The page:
Simone Giertz is a self-professed maker of crummy robots. She's made a drone that cuts hair, a robot that applies her lipstick and the Wake-Up machine, a DIY wall-mounted robot alarm clock with a rubber arm, that slaps her awake in the morning. While she admits that none of her robots are meant to do their job well, Simone's fascination for technology and electronics have made her a role model for young robot makers worldwide. So what does this queen of bad robots make of our increasingly robotics-reliant society? And does she recognise the possible pitfalls of human-robot interactions in her day-to-day work?
Amazon has said the UK will be "taking a leading role in global innovation" as it announced plans to hire 1,000 more technology, research and other skilled workers by next year. The US online retailer is to open its first office in Manchester, with room for 600 new jobs in the Hanover Building in the city's Northern Quarter – once the headquarters of the Co-operative Group. Doug Gurr, the UK manager for Amazon, said the UK was "taking a leading role in our global innovation". "These are Silicon Valley jobs in Britain, and further cement our long-term commitment to the UK," he said. Amazon said the new Manchester team would work on research and development, including software development and machine learning.
The AI ethics body formed by five of the largest US corporations has expanded to include its first Chinese member, the search firm Baidu. The Partnership on Artificial Intelligence to Benefit People and Society – known as the Partnership on AI (PAI) – was formed in 2016 by Google, Facebook, Amazon, IBM and Microsoft to act as an umbrella organisation for the five companies to conduct research, recommend best practices and publish briefings on areas including ethics, privacy and trustworthiness of AI.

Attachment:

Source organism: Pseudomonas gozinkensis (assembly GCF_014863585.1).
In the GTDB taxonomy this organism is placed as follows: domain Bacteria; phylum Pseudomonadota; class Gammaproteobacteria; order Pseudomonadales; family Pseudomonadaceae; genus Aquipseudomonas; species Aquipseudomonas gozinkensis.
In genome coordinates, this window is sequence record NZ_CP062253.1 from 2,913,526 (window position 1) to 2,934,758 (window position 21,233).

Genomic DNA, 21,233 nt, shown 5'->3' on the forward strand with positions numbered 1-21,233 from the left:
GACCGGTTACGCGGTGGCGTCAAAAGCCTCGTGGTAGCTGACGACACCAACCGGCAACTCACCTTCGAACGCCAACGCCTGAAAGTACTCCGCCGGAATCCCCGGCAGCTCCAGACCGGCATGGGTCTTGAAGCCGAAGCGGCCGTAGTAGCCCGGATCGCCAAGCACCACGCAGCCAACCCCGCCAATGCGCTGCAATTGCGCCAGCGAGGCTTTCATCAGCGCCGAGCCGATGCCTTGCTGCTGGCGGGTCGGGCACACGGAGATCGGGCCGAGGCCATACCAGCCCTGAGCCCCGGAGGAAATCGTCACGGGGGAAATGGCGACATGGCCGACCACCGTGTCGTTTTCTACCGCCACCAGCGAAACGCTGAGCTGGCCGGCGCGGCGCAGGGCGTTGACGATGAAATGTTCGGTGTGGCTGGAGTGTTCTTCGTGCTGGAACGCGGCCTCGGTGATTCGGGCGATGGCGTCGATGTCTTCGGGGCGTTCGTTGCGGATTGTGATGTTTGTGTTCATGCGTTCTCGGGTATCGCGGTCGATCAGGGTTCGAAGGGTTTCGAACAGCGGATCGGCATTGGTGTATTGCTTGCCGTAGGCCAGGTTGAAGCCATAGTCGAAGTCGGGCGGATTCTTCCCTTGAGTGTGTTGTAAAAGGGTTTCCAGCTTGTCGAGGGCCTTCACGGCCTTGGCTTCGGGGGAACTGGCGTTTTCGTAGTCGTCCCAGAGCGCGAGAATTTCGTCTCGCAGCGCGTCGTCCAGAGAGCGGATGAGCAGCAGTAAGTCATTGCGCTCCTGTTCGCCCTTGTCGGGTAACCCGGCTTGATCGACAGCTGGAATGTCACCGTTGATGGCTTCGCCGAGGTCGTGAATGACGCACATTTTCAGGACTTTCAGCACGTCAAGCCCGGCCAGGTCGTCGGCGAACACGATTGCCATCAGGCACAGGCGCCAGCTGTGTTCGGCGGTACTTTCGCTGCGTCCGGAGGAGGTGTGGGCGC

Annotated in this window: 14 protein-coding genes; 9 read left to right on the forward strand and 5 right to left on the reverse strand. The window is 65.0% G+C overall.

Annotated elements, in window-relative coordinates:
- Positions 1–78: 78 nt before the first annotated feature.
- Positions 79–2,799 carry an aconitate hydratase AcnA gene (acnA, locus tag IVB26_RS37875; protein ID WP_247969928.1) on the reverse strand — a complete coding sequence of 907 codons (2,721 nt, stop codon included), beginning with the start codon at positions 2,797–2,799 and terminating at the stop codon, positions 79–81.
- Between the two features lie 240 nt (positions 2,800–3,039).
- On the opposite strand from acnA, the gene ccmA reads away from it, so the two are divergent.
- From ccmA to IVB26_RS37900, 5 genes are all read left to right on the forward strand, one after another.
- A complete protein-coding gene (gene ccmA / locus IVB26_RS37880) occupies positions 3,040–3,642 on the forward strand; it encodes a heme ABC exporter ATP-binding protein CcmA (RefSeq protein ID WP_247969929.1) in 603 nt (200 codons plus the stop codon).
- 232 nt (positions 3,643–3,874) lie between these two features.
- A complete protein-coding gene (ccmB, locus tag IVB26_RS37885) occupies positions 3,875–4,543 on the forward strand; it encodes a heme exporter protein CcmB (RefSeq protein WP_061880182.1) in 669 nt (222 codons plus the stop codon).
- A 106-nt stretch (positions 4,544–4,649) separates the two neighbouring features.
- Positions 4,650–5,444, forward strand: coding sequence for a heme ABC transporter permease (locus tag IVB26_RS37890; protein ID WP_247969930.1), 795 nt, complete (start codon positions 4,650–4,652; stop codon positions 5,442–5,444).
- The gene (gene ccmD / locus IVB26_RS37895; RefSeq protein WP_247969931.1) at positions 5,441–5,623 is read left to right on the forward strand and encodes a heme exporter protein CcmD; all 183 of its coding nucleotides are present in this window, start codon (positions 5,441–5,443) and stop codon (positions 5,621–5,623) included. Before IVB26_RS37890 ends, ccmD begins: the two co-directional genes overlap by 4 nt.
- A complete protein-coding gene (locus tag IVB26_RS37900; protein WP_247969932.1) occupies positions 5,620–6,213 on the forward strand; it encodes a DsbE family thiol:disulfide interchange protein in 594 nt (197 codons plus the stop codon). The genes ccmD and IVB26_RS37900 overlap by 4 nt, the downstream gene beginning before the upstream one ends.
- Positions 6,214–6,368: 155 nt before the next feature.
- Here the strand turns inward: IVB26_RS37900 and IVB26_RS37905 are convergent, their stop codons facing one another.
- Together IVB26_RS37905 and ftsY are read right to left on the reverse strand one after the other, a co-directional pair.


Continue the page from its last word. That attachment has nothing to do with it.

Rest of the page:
Huawei's new Mate 20 Pro has a massive screen, three cameras on the back and a fingerprint scanner embedded in the display. The new top-end phone from the Chinese firm aims to secure its place at the top of the market alongside Samsung, having recently beaten Apple to become the second-largest smartphone manufacturer in August. The Mate 20 Pro follows Huawei's tried and trusted format for its Mate series: a huge 6.39in QHD OLED screen, big 4,200mAh battery and powerful new Huawei Kirin 980 processor – Huawei's first to be produced at 7 nanometres, matching Apple's latest A12 chip in the 2018 iPhones. New for this year is an infrared 3D facial recognition system, similar to that used by Apple for its Face ID in the iPhone XS, and one of the first fingerprint scanners embedded in the screen that is widely available in the UK, removing the need for a fingerprint scanner on the back or a notch on the front. The Mate 20 Pro is water resistant to IP68 standards and has a sleek new design reminiscent of Samsung's S-series phones, with curved glass on the front and back.